After the killing of George Floyd by a police officer in the US, Reyna returned briefly to Italy to find slogans like ‘all lives matter’ circling. She was so frustrated by this reaction that she co-founded a group called Black Lives Matter Italia, which later became D.E.I Futuro Antirazzista. One of the aims of her organisation is to document the shockingly frequent episodes of racist representation of black people in the Italian media. For instance, blackface continues to be used in comedic sketches, which the group defines as “systematic racism on national television with no consequences.” Similarly for Iroanya, blackface and other forms of ridicule in the media allow for racism to spread unchecked in Italian society. “If children watch television and see racist jokes it becomes a cycle,” she says. “Young people will pick it up and continue the racist behaviour.”
Reyna and her activist group also highlighted the explicit racism on the cover of the May 2023 edition of Panorama magazine. The page is emblazoned with the words ‘Un’Italia senza italiani’ (An Italy without Italians) superimposed on an outline of the map of Italy filled with the faces of people of colour. “None of this was accidentally done,” D.E.I Futuro Antirazzista’s Instagram post reads, “starting from the choice of colour: red, to communicate a state of alarm with a subtle pattern that vaguely reminds us of Arabic imagery and lastly, here they are, the non-white bodies the Italian boot can barely contain.” For Reyna, the image belaboured the point that Italians can only be white and Catholic. “I know people who felt awfully uncomfortable, others who felt embarrassed and ashamed,” she says, “and personally, I felt disgusted, and I thought that my country failed us again.”
Representations of black people in the media and the entertainment industry continue to be so selective and stereotypical that the release of a Netflix series in 2021 with a predominantly black Italian cast made international headlines. Zero follows the escapades of a teenager who discovers the ability to become invisible —symbolising the marginalisation of people of colour in Italy— and saves his neighbourhood from crime. “It goes beyond the black skin. It’s about precisely narrating Italy in 2021, something that the media don’t do. They show Italy as it was 25 years ago, while my goal is to narrate as it is in 2021,” said Dikele Distefano —co-author of the show and of the book “Non ho mai avuto la mia età”, or “I have never felt my age,” upon which Zero is based— to the American media WWD.
For Reyna and her association, calling out the racism endemic in Italian society has been a continual battle. “We receive constant complaints, we were reported and had our webpage shut down,” Reyna says. “But I keep working hard, I want to bring awareness,” Reyna says from her flat in the UK where she decided to move two years ago. At D.E.I Futuro Antirazzista, she works with 30 other members attending meetings and catch-ups and sometimes dedicating several hours a day to the organisation.
In the UK, Iroanya has managed to become the journalist she wanted to be. Among other topics, she’s been writing about her plight as a ‘second-class citizen’ in Italy and has conducted investigations into the use of blackface in the media. “I’ll continue reporting on black Italians and social issues and try to do the best I can,” she says.
When asked if either of them will return to Italy, the response is unequivocal. “The only reason I would return to Italy is to meet other activists because I want to engage with them —or for a holiday. Otherwise definitely not,” says Iroanya. “No way,” is Reyna’s response. “Even if I went to a big city where I know there are people like me that are born and raised there, I know I wouldn’t live happily.”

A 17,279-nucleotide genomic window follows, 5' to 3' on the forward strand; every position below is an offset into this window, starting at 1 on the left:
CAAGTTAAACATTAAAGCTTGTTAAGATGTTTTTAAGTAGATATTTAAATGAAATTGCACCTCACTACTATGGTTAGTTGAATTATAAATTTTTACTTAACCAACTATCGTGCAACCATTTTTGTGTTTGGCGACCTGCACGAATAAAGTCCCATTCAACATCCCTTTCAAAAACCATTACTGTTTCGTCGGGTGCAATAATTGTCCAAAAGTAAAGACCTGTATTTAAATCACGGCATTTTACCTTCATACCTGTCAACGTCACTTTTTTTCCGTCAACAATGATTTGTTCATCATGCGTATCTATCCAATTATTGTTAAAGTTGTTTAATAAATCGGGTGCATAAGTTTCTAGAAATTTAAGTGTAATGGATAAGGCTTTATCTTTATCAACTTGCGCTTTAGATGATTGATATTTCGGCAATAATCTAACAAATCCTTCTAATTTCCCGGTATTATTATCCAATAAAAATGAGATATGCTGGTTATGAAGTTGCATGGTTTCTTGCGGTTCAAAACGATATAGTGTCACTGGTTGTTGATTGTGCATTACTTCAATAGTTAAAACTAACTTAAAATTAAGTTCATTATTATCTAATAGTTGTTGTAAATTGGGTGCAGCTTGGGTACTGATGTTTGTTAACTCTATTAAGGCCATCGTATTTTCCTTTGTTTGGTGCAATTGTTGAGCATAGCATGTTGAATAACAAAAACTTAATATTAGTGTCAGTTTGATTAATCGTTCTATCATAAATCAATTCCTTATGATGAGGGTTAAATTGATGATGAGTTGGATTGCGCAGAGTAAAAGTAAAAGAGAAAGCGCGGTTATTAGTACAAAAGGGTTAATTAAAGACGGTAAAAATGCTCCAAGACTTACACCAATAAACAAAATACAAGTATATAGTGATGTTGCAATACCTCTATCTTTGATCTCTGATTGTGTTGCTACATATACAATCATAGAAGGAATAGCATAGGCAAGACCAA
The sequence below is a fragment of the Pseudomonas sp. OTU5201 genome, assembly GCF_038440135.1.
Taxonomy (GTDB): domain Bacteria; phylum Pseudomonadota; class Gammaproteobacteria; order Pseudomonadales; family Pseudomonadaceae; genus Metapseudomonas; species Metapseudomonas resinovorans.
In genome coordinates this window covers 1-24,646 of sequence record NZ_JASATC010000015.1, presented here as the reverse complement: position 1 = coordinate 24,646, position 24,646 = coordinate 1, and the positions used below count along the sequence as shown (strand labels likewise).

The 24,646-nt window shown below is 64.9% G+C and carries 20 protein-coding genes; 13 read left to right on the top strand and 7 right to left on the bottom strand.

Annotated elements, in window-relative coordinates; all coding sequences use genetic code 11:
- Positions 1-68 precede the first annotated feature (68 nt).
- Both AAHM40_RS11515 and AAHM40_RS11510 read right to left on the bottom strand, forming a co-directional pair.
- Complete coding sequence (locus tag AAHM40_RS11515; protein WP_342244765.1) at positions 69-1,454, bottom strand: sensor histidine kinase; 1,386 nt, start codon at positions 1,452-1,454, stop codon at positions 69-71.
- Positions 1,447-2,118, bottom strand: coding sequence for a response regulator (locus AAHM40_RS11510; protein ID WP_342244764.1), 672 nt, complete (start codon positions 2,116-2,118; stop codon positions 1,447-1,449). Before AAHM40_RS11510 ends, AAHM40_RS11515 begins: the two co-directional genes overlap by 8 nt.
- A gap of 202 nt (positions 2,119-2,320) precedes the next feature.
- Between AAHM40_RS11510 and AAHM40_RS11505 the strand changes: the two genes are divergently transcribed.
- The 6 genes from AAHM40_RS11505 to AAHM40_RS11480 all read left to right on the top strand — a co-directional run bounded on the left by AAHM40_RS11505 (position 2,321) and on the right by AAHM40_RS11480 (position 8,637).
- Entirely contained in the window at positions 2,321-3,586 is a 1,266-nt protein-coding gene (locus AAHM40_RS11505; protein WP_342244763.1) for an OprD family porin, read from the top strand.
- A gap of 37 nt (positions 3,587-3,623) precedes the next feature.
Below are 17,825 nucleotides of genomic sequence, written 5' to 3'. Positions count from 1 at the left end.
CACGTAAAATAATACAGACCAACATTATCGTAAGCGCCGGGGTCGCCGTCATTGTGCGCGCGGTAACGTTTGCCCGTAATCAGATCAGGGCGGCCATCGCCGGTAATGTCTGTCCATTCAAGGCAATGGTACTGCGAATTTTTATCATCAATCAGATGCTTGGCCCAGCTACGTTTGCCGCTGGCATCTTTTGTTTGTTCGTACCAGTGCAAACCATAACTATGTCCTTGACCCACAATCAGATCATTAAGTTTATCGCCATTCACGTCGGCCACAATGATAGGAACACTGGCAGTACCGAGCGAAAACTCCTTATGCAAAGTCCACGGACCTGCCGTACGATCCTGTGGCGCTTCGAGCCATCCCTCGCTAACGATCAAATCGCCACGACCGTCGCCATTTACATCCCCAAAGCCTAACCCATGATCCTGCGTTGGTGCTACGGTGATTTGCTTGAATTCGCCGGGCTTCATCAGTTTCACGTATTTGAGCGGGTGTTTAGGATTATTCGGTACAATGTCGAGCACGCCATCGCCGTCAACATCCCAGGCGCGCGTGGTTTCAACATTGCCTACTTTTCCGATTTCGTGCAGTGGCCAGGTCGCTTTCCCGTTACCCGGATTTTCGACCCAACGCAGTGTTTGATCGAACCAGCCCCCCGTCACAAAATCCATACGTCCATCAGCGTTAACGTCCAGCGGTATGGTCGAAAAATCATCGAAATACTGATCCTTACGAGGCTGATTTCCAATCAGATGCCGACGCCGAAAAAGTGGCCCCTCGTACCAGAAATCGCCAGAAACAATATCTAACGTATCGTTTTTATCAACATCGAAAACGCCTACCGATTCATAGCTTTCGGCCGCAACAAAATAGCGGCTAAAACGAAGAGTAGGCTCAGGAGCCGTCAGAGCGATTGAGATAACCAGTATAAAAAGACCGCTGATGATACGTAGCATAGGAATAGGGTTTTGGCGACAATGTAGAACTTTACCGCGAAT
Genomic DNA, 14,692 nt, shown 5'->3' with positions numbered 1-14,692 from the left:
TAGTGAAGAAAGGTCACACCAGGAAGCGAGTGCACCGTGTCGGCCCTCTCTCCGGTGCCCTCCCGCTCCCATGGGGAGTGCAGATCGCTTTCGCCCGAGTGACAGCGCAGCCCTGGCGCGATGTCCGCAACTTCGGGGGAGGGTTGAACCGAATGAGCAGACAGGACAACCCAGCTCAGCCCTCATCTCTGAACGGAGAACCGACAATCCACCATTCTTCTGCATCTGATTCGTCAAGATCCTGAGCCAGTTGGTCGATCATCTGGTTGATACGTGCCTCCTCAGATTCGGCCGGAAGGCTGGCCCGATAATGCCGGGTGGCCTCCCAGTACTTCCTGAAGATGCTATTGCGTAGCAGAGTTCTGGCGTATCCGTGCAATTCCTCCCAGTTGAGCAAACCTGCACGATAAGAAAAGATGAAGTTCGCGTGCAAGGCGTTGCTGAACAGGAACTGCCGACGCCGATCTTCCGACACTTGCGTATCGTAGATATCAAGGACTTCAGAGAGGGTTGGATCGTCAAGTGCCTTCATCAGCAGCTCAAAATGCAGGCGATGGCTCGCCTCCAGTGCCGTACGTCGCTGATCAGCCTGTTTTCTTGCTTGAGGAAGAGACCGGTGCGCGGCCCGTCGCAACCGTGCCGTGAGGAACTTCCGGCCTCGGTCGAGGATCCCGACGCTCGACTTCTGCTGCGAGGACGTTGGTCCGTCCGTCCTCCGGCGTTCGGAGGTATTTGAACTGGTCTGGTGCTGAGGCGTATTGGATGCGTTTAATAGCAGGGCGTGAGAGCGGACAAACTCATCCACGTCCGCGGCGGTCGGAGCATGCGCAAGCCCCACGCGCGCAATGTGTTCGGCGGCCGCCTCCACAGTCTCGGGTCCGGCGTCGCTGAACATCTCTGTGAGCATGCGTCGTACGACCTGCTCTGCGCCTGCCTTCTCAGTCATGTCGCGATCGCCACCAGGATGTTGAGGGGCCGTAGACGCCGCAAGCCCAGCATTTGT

Voices that are underrepresented are misrepresented
The news media is meant to serve the public, and reflect the stories that the public find important. But often inside newsrooms, we see a very slim segment of the public actually represented. Newsrooms are often predominantly white, with mostly male managers. While white men aren’t necessarily bad journalists, homogeny is always bad for an industry meant to represent diversity. From Covid to the climate crises, we’ve seen an uneven emphasis on the white and wealthy in society, to the detriment of everyone else.
At Unbias the News, we have spent several years studying the barriers to diversity in the media. One major issue is bullying and harassment. Black journalists report being perceived as “political” just for existing, having their story ideas assigned to colleagues, or receiving unwelcome comments on their appearance.
Meanwhile, an overall “extractive” approach to the media continues to undermine equality and reproduce colonial attitudes towards the Global Majority. For instance, people from countries with lower GDPs receive less money for working the same story for the same outlet, even though the work expectation is the same. In addition, white journalists sometimes present as their own, stories that required extensive labour by Black colleagues, taking credit for another’s work, and denying the bylines and professional accolades that come along with that credit. As my colleague Wafaa Albadry has written, “Even if we have more knowledge, it is not trusted.”
These dynamics are unlikely to change so long as power remains concentrated in the hands of a few, journalists jealously guard their bylines, and racist bullying remains unpunished or remarked upon in the newsroom.
But perhaps there is some minor good news. First, more journalists are realising they must collaborate in order to report on the multiple crises affecting their audience, and collaboration doesn’t gel well with hogging credit and spotlight. Second, there are independent outlets out there that are attempting to shake up traditional dynamics, hire people to report on their own communities, and prioritise diversity in their newsrooms. These efforts deserve your support and amplification. And third, audiences are demanding more diversity in their news consumption, tired of hearing similar takes on the day’s most important stories. This provides an opening for the voices that have been buried in the past to come to the forefront.
Nevertheless, we are nowhere near reaching a status quo of equality, diversity and respect in the average newsroom, and this should worry us all. Because in a climate of polarisation, people seeing their own communities be continuously maligned and misrepresented only increases distrust in the media. The only way this can change is if the media strives to accurately reflect the public, in all of its diversity, and looks at problems through the many different lenses our societies engage in, but our media rooms too seldom publicise.